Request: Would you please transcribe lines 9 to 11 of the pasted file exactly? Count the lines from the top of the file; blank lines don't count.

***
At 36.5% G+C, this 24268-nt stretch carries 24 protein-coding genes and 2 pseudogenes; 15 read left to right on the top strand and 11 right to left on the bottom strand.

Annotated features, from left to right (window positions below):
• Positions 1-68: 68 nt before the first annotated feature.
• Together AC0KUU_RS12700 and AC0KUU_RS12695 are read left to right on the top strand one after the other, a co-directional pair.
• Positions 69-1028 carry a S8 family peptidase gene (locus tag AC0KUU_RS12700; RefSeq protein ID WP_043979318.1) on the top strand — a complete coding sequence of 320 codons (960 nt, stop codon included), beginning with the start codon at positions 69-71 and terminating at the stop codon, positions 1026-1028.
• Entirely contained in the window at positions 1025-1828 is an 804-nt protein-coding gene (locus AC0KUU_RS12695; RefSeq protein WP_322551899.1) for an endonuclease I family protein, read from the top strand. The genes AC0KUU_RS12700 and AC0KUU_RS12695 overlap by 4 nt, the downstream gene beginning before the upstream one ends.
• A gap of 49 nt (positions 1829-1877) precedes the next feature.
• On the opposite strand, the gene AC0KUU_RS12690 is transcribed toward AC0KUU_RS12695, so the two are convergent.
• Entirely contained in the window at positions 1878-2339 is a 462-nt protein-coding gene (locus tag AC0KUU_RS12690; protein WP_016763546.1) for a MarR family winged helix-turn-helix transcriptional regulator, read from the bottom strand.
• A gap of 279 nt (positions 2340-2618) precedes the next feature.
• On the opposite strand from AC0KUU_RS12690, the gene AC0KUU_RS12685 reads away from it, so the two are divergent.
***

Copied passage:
• Entirely contained in the window at positions 1878-2339 is a 462-nt protein-coding gene (locus tag AC0KUU_RS12690; protein WP_016763546.1) for a MarR family winged helix-turn-helix transcriptional regulator, read from the bottom strand.
• A gap of 279 nt (positions 2340-2618) precedes the next feature.
• On the opposite strand from AC0KUU_RS12690, the gene AC0KUU_RS12685 reads away from it, so the two are divergent.